Single sign-on (SSO) with the Amazon SDK for .NET - Amazon SDK for .NET
Services or capabilities described in Amazon Web Services documentation might vary by Region. To see the differences applicable to the China Regions, see Getting Started with Amazon Web Services in China.

Single sign-on (SSO) with the Amazon SDK for .NET

Amazon IAM Identity Center (successor to Amazon Single Sign-On) is a cloud-based single sign-on (SSO) service that makes it easy to centrally manage SSO access to all of your Amazon Web Services accounts and cloud applications. For full details, see the IAM Identity Center User Guide.

If you're unfamiliar with how an SDK interacts with IAM Identity Center, see the following information.

At a high level, SDKs interact with IAM Identity Center in a manner similar to the following pattern:

  1. IAM Identity Center is configured, typically through the IAM Identity Center console, and an SSO user is invited to participate.

  2. The shared Amazon config file on the user's computer is updated with SSO information.

  3. The user signs in through IAM Identity Center and is given short-term credentials for the Amazon Identity and Access Management (IAM) permissions that have been configured for them. This sign-in can be initiated through a non-SDK tool like the Amazon CLI, or programmatically through a .NET application.

  4. The user proceeds to do their work. When they run other applications that are using SSO, they don't need to sign in again to open the applications.

Prerequisites

Before using IAM Identity Center, you must perform certain tasks, such as choosing an identity source and configuring the relevant Amazon Web Services accounts and applications. For additional information, see the following:

  • For general information about these tasks, see Getting started in the IAM Identity Center User Guide.

  • For specific task examples, see the list of tutorials at the end of this topic. However, be sure to review the information in this topic before trying out the tutorials.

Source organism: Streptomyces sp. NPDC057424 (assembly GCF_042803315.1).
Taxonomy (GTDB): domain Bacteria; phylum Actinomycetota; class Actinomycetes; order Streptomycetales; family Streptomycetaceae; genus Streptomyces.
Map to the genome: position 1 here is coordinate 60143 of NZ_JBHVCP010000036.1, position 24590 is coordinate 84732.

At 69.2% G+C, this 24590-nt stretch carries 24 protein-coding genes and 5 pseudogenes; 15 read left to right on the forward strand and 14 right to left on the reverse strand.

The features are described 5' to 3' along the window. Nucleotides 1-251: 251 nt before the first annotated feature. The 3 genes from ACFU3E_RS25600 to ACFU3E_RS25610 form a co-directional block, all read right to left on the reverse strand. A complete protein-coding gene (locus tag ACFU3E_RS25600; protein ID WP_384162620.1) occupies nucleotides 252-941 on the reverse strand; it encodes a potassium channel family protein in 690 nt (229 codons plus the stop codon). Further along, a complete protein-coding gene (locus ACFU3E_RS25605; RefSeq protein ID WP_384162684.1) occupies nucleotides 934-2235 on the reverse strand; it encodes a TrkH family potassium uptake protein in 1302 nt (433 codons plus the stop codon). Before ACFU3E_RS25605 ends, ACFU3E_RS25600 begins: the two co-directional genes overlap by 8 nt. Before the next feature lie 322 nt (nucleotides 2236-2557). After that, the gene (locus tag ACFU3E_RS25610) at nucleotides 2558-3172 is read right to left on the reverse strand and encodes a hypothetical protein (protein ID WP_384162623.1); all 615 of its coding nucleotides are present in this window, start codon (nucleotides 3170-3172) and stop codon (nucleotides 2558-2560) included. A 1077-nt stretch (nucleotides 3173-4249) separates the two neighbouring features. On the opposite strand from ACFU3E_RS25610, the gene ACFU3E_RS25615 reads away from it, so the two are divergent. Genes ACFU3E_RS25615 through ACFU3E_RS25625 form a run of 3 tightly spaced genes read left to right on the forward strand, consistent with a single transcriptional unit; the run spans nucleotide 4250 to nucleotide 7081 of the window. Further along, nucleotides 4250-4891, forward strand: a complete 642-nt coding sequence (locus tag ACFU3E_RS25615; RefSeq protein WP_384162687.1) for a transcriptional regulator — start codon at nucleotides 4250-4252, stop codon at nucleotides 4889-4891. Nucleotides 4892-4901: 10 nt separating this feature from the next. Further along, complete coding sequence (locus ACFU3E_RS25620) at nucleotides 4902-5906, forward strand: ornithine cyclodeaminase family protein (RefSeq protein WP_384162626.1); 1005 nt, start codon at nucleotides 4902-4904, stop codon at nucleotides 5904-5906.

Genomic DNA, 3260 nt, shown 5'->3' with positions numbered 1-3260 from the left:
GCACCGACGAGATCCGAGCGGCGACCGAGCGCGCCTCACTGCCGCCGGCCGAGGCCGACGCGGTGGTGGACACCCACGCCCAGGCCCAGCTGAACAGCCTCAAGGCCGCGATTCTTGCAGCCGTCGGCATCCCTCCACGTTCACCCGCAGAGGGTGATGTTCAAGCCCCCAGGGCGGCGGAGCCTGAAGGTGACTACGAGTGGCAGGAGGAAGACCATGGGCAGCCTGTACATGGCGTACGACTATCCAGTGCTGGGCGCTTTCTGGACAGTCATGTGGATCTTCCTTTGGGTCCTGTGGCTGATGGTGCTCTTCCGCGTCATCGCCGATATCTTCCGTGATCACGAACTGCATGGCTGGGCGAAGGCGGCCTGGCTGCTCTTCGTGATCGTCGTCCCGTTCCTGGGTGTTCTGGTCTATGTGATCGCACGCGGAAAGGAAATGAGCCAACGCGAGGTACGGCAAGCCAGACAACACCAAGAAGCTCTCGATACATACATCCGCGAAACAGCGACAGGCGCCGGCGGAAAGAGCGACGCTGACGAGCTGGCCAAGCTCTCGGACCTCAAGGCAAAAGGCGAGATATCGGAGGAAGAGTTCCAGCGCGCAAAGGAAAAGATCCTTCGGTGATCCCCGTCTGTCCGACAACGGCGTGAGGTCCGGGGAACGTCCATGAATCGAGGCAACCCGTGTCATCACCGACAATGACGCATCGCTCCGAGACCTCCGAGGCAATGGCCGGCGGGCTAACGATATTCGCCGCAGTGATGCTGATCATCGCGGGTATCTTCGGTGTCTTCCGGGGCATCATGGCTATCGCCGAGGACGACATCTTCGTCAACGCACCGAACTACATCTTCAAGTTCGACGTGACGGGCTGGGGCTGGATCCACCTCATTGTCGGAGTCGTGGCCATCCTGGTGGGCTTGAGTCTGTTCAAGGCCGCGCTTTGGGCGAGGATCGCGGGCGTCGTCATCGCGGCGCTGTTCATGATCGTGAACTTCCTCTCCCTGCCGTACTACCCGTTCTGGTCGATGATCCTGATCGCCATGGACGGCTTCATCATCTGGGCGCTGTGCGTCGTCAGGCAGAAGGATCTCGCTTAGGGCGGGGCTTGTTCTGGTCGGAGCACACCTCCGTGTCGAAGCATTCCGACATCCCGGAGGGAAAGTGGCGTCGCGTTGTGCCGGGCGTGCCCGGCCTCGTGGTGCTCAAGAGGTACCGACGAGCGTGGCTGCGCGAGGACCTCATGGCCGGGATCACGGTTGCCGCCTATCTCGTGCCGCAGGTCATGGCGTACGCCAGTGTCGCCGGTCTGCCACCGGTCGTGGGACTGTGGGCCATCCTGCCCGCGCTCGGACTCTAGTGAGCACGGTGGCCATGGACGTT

Setting up an SSO profile

After IAM Identity Center is configured in the relevant Amazon Web Services account, a named profile for SSO must be added to the user's shared Amazon config file. This profile is used to connect to the Amazon access portal, which returns short-term credentials for the IAM permissions that have been configured for the user.

The shared config file is typically named %USERPROFILE%\.aws\config in Windows and ~/.aws/config in Linux and macOS. You can use your preferred text editor to add a new profile for SSO. Alternatively, you can use the aws configure sso command. For more information about this command, see Configuring the Amazon CLI to use IAM Identity Center in the Amazon Command Line Interface User Guide.

The new profile is similar to the following:

[profile my-sso-profile] sso_start_url = https://my-sso-portal.awsapps.com/start sso_region = us-west-2 sso_account_id = 123456789012 sso_role_name = SSOReadOnlyRole

The settings for the new profile are defined below. The first two settings define the Amazon access portal. The other two settings are a pair that, taken together, define the permissions that have been configured for a user. All four settings are required.

sso_start_url

The URL that points to the organization's Amazon access portal. To find this value, open the IAM Identity Center console, choose Settings, and find portal URL.

sso_region

The Amazon Web Services Region that contains the access portal host. This is the Region that was selected as you enabled IAM Identity Center. It can be different from the Regions that you use for other tasks.

For a complete list of the Amazon Web Services Regions and their codes, see Regional Endpoints in the Amazon Web Services General Reference.

sso_account_id

The ID of an Amazon Web Services account that was added through the Amazon Organizations service. To see the list of available accounts, go to the IAM Identity Center console and open the Amazon Web Services accounts page. The account ID that you choose for this setting will correspond to the value that you plan to give to the sso_role_name setting, which is shown next.

sso_role_name

The name of an IAM Identity Center permission set. This permission set defines the permissions that a user is given through IAM Identity Center.

The following procedure is one way to find the value for this setting.

  1. Go to the IAM Identity Center console and open the Amazon Web Services accounts page.

  2. Choose an account to display its details. The account you choose will be the one that contains the SSO user or group that you want to give SSO permissions to.

  3. Look at the list of users and groups that are assigned to the account and find the user or group of interest. The permission set that you specify in the sso_role_name setting is one of the sets associated with this user or group.

When giving a value to this setting, use the name of the permission set, not the Amazon Resource Name (ARN).